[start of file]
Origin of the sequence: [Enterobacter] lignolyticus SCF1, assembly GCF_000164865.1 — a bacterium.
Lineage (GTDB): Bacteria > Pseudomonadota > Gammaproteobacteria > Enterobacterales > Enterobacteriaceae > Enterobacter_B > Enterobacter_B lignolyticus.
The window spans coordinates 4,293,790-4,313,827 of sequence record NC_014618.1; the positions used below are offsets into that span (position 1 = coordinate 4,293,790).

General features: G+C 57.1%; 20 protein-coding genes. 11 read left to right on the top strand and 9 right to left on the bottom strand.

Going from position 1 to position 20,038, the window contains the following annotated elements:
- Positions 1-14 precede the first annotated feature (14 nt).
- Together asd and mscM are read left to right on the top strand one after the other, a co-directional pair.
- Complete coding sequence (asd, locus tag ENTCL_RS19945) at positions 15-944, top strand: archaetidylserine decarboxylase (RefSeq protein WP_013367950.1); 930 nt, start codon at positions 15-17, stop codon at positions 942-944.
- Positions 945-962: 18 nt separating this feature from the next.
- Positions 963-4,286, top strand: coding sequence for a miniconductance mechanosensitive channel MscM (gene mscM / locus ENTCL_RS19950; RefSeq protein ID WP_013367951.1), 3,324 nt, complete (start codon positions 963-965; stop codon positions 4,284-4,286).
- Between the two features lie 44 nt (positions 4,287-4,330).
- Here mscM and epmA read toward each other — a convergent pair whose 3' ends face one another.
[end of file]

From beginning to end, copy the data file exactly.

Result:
Origin of the sequence: [Enterobacter] lignolyticus SCF1, assembly GCF_000164865.1 — a bacterium.
Lineage (GTDB): Bacteria > Pseudomonadota > Gammaproteobacteria > Enterobacterales > Enterobacteriaceae > Enterobacter_B > Enterobacter_B lignolyticus.
The window spans coordinates 4,293,790-4,313,827 of sequence record NC_014618.1; the positions used below are offsets into that span (position 1 = coordinate 4,293,790).

General features: G+C 57.1%; 20 protein-coding genes. 11 read left to right on the top strand and 9 right to left on the bottom strand.

Going from position 1 to position 20,038, the window contains the following annotated elements:
- Positions 1-14 precede the first annotated feature (14 nt).
- Together asd and mscM are read left to right on the top strand one after the other, a co-directional pair.
- Complete coding sequence (asd, locus tag ENTCL_RS19945) at positions 15-944, top strand: archaetidylserine decarboxylase (RefSeq protein WP_013367950.1); 930 nt, start codon at positions 15-17, stop codon at positions 942-944.
- Positions 945-962: 18 nt separating this feature from the next.
- Positions 963-4,286, top strand: coding sequence for a miniconductance mechanosensitive channel MscM (gene mscM / locus ENTCL_RS19950; RefSeq protein ID WP_013367951.1), 3,324 nt, complete (start codon positions 963-965; stop codon positions 4,284-4,286).
- Between the two features lie 44 nt (positions 4,287-4,330).
- Here mscM and epmA read toward each other — a convergent pair whose 3' ends face one another.